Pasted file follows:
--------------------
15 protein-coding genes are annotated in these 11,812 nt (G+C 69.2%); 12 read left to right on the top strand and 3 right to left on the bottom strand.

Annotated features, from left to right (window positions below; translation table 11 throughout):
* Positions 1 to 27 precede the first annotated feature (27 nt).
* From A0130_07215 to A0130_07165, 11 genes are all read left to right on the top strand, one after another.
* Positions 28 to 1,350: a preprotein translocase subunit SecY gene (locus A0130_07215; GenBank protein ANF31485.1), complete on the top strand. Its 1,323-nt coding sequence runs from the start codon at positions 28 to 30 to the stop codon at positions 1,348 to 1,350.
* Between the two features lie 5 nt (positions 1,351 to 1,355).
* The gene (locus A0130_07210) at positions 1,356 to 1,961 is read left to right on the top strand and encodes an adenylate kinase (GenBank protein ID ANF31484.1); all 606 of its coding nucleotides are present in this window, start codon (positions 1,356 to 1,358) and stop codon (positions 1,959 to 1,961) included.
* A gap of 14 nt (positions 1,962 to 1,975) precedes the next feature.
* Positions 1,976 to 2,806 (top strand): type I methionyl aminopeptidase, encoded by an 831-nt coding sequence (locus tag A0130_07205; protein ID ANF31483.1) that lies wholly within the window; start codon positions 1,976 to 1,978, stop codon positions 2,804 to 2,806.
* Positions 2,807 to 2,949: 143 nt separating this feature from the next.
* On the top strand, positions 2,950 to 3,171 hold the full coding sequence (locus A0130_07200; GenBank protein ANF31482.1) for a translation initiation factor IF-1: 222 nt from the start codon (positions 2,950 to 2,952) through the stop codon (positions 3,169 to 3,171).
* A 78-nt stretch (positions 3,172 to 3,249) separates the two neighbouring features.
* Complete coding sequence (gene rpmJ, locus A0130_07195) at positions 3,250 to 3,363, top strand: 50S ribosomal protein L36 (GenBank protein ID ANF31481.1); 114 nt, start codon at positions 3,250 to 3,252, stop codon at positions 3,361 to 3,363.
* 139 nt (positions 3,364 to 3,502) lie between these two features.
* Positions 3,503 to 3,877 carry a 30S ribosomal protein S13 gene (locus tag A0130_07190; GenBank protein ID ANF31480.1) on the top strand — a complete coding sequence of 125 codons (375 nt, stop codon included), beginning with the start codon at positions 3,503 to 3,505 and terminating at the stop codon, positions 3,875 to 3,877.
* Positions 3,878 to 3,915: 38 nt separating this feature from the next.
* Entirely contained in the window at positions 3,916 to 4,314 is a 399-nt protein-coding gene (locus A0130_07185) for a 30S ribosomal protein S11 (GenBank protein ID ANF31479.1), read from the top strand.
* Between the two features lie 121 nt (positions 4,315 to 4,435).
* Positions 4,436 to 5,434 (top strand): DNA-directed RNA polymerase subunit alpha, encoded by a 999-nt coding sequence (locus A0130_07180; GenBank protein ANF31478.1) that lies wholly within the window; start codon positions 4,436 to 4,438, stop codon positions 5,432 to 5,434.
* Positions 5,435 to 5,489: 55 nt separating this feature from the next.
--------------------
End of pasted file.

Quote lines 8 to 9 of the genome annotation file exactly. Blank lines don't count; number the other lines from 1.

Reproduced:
* A gap of 14 nt (positions 1,962 to 1,975) precedes the next feature.
* Positions 1,976 to 2,806 (top strand): type I methionyl aminopeptidase, encoded by an 831-nt coding sequence (locus tag A0130_07205; protein ID ANF31483.1) that lies wholly within the window; start codon positions 1,976 to 1,978, stop codon positions 2,804 to 2,806.